No, the agreement imposes an impermissible restriction on lawyer's ability to practice law.
An attorney represented a plaintiff in a claim against CC and was remarkably effective in her efforts, mostly because she hired Professor Stevenson as an expert witness. After the deposition of Stevenson, Conglomerate realized they needed to settle the case before trial. Conglomerate offered a very generous settlement to the plaintiff, including the full amount the plaintiff sought as recovery in its pleadings, plus reasonable attorney's fees, and even some additional stock options in CC. Conditions of the settlement included a waiver and release of all the plaintiff's claims, including potential claims not part of this lawsuit, and an agreement by the attorney never to use Professor Stevenson again as an expert witness in a case against CC. The settlement imposed no other restraints on the attorney, and it did not restrain Professor Stevenson from serving as a fact witness (as opposed to expert) in the future. Assume for this question that Professor Stevenson is not a licensed attorney in this jurisidiction. Is this agreement proper, under the Model Rules?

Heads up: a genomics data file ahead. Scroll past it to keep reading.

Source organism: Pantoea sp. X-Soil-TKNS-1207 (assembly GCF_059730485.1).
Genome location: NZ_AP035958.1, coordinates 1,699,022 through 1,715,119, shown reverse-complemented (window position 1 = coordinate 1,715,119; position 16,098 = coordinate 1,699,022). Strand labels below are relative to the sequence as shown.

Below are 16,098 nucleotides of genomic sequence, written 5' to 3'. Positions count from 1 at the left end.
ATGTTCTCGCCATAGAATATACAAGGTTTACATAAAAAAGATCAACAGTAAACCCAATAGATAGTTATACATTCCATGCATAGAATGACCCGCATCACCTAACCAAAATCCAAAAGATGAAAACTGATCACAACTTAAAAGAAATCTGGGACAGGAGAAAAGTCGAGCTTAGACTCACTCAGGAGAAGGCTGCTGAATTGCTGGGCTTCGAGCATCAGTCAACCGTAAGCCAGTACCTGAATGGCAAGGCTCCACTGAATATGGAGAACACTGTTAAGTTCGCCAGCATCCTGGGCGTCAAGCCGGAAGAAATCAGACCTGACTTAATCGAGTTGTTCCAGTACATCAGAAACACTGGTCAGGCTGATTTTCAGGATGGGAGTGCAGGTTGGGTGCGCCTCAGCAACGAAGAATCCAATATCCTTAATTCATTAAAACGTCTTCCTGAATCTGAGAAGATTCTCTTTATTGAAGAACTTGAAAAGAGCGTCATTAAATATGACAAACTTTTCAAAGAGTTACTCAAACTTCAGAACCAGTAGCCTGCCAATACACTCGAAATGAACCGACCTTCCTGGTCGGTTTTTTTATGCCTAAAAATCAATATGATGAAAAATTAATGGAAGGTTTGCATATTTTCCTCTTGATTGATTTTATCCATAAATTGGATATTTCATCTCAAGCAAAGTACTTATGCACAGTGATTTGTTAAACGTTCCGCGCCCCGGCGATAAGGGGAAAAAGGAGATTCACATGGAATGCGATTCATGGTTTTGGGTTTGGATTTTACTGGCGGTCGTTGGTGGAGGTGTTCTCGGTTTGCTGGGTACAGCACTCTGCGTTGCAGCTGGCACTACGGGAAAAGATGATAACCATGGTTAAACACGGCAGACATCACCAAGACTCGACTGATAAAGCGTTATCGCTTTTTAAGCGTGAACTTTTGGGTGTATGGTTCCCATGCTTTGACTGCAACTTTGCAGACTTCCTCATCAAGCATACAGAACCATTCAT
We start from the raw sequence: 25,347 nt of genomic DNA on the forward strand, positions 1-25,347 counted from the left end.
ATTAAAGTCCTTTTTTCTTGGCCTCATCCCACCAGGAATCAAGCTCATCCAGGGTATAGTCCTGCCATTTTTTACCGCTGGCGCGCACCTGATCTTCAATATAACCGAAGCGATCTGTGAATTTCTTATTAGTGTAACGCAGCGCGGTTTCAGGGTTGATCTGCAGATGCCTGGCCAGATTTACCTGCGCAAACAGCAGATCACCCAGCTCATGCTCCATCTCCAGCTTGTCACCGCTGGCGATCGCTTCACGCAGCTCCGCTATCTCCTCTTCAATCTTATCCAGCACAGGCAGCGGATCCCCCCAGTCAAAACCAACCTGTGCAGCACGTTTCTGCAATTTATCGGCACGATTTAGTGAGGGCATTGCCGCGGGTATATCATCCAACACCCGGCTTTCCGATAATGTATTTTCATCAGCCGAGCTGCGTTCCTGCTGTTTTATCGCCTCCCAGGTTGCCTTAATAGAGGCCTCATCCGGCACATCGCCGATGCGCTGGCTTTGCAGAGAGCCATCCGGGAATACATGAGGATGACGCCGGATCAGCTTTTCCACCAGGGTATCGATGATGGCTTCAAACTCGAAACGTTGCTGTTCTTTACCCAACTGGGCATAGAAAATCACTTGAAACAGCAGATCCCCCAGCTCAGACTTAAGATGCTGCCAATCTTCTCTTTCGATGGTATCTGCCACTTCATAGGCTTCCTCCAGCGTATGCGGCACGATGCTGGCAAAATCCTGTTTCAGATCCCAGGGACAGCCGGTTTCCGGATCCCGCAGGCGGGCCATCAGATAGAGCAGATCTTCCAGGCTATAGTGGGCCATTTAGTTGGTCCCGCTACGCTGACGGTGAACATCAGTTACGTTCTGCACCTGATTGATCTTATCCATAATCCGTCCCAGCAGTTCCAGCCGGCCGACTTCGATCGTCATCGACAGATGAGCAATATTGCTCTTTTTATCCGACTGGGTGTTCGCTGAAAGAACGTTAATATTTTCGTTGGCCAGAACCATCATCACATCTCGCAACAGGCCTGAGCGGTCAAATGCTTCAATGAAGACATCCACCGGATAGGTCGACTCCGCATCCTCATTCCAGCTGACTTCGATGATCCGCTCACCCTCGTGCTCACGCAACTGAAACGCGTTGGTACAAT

No, because even limiting the attorney's ability to use a specific expert witness against this defendant would be an impermissible restriction on the attorney's ability to practice law.
An attorney made a lateral move to Small Firm. The managing partner had the attorney sign an employment contact on his first day, which included a provision under which the attorney agreed that upon leaving employment, he would pay his former employer ninety-five percent of any attorney fees earned in a contingent-fee settlement from any Small Firm clients who might follow the attorney when he left. The attorney worked for Small Firm for seven years, then left to start his own practice. Before the attorney left Small Firm, however, he had begun representation of a client who was an accident victim, and the client chose to follow the attorney to his new firm, to continue the representation. The attorney eventually obtained a generous settlement for the client; the attorney's contingent fee was one-third of the award, after deducting fees and expenses. The managing partner immediately notified the attorney that he had a contractual obligation to pay Small Firm ninety-five percent of the fee from the settlement, and notified the defendant's insurer, that it should send its check to Small Firm as the loss payee rather than the attorney's new firm. What is the proper result in this case?